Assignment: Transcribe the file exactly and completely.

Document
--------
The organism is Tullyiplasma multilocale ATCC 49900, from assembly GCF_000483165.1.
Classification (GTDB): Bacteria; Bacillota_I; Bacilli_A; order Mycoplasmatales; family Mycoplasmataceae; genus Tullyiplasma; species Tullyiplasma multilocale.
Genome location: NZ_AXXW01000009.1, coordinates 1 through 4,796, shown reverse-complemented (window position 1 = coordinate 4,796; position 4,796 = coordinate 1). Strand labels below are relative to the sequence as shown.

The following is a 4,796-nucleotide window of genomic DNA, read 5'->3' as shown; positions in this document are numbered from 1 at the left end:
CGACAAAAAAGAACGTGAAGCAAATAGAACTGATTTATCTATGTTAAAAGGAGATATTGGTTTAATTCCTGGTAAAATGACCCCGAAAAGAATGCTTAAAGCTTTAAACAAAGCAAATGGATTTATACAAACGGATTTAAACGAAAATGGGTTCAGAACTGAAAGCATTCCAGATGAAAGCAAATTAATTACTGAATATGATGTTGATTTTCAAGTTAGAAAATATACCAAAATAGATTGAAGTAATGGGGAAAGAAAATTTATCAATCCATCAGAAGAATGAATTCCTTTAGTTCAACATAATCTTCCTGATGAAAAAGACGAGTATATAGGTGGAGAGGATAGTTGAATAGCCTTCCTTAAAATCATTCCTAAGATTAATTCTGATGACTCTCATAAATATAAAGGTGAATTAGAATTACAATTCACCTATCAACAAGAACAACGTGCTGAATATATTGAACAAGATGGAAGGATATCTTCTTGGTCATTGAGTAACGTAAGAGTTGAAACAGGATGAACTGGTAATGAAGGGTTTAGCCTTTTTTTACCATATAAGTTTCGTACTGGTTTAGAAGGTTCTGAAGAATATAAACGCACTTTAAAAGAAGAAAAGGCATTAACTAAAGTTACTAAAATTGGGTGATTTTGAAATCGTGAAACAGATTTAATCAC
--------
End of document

The organism is Tullyiplasma multilocale ATCC 49900, from assembly GCF_000483165.1.
Classification (GTDB): Bacteria; Bacillota_I; Bacilli_A; order Mycoplasmatales; family Mycoplasmataceae; genus Tullyiplasma; species Tullyiplasma multilocale.
Genome location: NZ_AXXW01000009.1, coordinates 1 through 4,796, shown reverse-complemented (window position 1 = coordinate 4,796; position 4,796 = coordinate 1). Strand labels below are relative to the sequence as shown.

The following is a 4,796-nucleotide window of genomic DNA, read 5'->3' as shown; positions in this document are numbered from 1 at the left end:
CGACAAAAAAGAACGTGAAGCAAATAGAACTGATTTATCTATGTTAAAAGGAGATATTGGTTTAATTCCTGGTAAAATGACCCCGAAAAGAATGCTTAAAGCTTTAAACAAAGCAAATGGATTTATACAAACGGATTTAAACGAAAATGGGTTCAGAACTGAAAGCATTCCAGATGAAAGCAAATTAATTACTGAATATGATGTTGATTTTCAAGTTAGAAAATATACCAAAATAGATTGAAGTAATGGGGAAAGAAAATTTATCAATCCATCAGAAGAATGAATTCCTTTAGTTCAACATAATCTTCCTGATGAAAAAGACGAGTATATAGGTGGAGAGGATAGTTGAATAGCCTTCCTTAAAATCATTCCTAAGATTAATTCTGATGACTCTCATAAATATAAAGGTGAATTAGAATTACAATTCACCTATCAACAAGAACAACGTGCTGAATATATTGAACAAGATGGAAGGATATCTTCTTGGTCATTGAGTAACGTAAGAGTTGAAACAGGATGAACTGGTAATGAAGGGTTTAGCCTTTTTTTACCATATAAGTTTCGTACTGGTTTAGAAGGTTCTGAAGAATATAAACGCACTTTAAAAGAAGAAAAGGCATTAACTAAAGTTACTAAAATTGGGTGATTTTGAAATCGTGAAACAGATTTAATCAC